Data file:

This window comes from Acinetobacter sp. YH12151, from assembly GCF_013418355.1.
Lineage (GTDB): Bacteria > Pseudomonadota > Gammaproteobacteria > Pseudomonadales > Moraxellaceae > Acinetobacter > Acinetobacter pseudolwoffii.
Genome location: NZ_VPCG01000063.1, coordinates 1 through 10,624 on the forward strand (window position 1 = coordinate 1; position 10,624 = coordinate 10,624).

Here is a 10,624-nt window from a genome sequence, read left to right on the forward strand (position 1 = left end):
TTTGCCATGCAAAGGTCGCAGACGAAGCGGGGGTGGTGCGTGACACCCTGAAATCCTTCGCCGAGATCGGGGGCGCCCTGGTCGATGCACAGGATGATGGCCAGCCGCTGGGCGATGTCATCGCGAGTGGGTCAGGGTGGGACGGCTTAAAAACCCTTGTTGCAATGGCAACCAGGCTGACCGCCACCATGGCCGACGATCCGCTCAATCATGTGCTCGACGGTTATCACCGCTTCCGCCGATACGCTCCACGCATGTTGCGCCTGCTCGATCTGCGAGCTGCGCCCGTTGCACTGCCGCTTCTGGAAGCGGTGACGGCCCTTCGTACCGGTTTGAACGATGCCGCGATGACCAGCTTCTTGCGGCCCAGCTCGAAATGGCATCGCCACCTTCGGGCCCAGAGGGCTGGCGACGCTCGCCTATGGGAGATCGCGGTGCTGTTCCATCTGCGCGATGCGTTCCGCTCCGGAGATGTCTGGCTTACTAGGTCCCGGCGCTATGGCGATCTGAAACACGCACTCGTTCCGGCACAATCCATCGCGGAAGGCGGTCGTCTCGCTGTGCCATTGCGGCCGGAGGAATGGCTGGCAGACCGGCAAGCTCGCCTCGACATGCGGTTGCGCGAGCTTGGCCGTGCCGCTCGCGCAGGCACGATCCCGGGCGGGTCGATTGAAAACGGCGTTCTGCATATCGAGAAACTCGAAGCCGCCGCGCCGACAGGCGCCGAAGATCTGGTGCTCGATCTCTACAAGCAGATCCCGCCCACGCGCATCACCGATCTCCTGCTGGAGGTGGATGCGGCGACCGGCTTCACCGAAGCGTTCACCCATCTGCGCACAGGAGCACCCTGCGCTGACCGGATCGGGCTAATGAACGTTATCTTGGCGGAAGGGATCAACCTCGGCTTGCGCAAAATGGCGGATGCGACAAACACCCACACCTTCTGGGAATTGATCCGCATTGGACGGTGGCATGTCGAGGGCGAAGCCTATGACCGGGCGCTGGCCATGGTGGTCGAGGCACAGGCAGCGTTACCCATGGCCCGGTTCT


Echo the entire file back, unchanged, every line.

This window comes from Acinetobacter sp. YH12151, from assembly GCF_013418355.1.
Lineage (GTDB): Bacteria > Pseudomonadota > Gammaproteobacteria > Pseudomonadales > Moraxellaceae > Acinetobacter > Acinetobacter pseudolwoffii.
Genome location: NZ_VPCG01000063.1, coordinates 1 through 10,624 on the forward strand (window position 1 = coordinate 1; position 10,624 = coordinate 10,624).

Here is a 10,624-nt window from a genome sequence, read left to right on the forward strand (position 1 = left end):
TTTGCCATGCAAAGGTCGCAGACGAAGCGGGGGTGGTGCGTGACACCCTGAAATCCTTCGCCGAGATCGGGGGCGCCCTGGTCGATGCACAGGATGATGGCCAGCCGCTGGGCGATGTCATCGCGAGTGGGTCAGGGTGGGACGGCTTAAAAACCCTTGTTGCAATGGCAACCAGGCTGACCGCCACCATGGCCGACGATCCGCTCAATCATGTGCTCGACGGTTATCACCGCTTCCGCCGATACGCTCCACGCATGTTGCGCCTGCTCGATCTGCGAGCTGCGCCCGTTGCACTGCCGCTTCTGGAAGCGGTGACGGCCCTTCGTACCGGTTTGAACGATGCCGCGATGACCAGCTTCTTGCGGCCCAGCTCGAAATGGCATCGCCACCTTCGGGCCCAGAGGGCTGGCGACGCTCGCCTATGGGAGATCGCGGTGCTGTTCCATCTGCGCGATGCGTTCCGCTCCGGAGATGTCTGGCTTACTAGGTCCCGGCGCTATGGCGATCTGAAACACGCACTCGTTCCGGCACAATCCATCGCGGAAGGCGGTCGTCTCGCTGTGCCATTGCGGCCGGAGGAATGGCTGGCAGACCGGCAAGCTCGCCTCGACATGCGGTTGCGCGAGCTTGGCCGTGCCGCTCGCGCAGGCACGATCCCGGGCGGGTCGATTGAAAACGGCGTTCTGCATATCGAGAAACTCGAAGCCGCCGCGCCGACAGGCGCCGAAGATCTGGTGCTCGATCTCTACAAGCAGATCCCGCCCACGCGCATCACCGATCTCCTGCTGGAGGTGGATGCGGCGACCGGCTTCACCGAAGCGTTCACCCATCTGCGCACAGGAGCACCCTGCGCTGACCGGATCGGGCTAATGAACGTTATCTTGGCGGAAGGGATCAACCTCGGCTTGCGCAAAATGGCGGATGCGACAAACACCCACACCTTCTGGGAATTGATCCGCATTGGACGGTGGCATGTCGAGGGCGAAGCCTATGACCGGGCGCTGGCCATGGTGGTCGAGGCACAGGCAGCGTTACCCATGGCCCGGTTCT